AND culprits number one: this horrible group of French people who attempted to cut us off in Disney on Pirates of the Caribbean. The queue was slightly wider than normal leaving extra space for riders to fill. So as the seven of us slowly advanced forward, this man with four or five I suppose youths began to run around us nonchalantly to get in front of us. When we confronted them, they looked at us and shook their heads. We quickly spread out across the width to hold the line from any other passers, so these people's response was to literally stand on our heels and obnoxiously sing on our necks. People - we are all riding this ride, so what that we're gasp on one car ahead of you? I don't understand why the idea of boarding a ride turns into a bloodbath; again, we will all get on the ride, so I don't really stand for this cutting business because if I'm to wait in line (which isn't a task to begin with), you should too. Almost in a similar vein, a man got under my skin by, when passing me in the express line for Tower of Terror, whispered-but-really-did-not-whisper to his son "look at all these people who we pass" before looking me in the eye and adding "but we mustn't gloat in front of them. That's rude." Congrats, but my wallet has seventy more dollars in it than yours, for the cost of waiting fifteen minutes longer than your bought pass does. Or the man in the Wizarding World - seriously, what is it about advancing in lines that makes people so intoxicated and horny with power and satisfaction - who quite literally stepped around my sister and stood in front of her in the gift shop line. She confronted him with "you aren't allowed to do that, you were behind me" and he actually fought it as if he had an argument. My least favourite, though, might've been this Spanish family who had two very small children who ran around like monkeys during a stunt performance, and the little boy was crawling around on our feet and all but sat and jumped on my cast. We told the parents to stop them from doing that, but all they did was literally smile and shrug. Put your rascal in a cage before I kick him.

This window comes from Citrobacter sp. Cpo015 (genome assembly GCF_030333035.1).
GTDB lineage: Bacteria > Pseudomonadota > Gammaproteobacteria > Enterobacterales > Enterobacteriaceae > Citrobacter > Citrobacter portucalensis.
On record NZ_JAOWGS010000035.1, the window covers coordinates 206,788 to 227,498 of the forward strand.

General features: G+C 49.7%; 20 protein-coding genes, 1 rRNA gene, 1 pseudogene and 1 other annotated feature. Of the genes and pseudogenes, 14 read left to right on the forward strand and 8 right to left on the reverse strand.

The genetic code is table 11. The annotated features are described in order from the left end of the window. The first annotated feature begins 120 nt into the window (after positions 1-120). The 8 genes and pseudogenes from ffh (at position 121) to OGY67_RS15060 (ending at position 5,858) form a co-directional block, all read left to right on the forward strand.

The honest truth is that these situations seemed like a bigger deal when they happened considering these heat of the moment things really get you riled up. (and it's not like I have a big fuse or anything) I just don't understand what makes people so inconsiderate of others, especially in a big chaotic setting such as an amusement park. I always comment on how I'm never the one to walk straight in a line and have others move to avoid me; I'm always the one who needs to jump away from an oncoming stroller or hoard of people, and nothing changed even with my obvious limp and foot cast - half of my vacation was spent retracting my foot away from people who were absolutely oblivious to it. Not that I expect this paved way or red carpet put in front of me: but seriously, if you even let yourself see that I have an injury, don't charge at me like a blind bull and make me shift all of my weight onto it in a jump away from your fat ass and fat children. (okay, I'm sorry, but the kids down here are rotund)
Gah. Anyways. Really awesome trip; so concludes my coverage which I'd say far beats out the American-bias coverage of the Olympics I've been forced to sit through. (really, they cut away from anything without an American and only show events with American gold winners - at least in Canada it's more rounded) I'm somewhat eager to return home!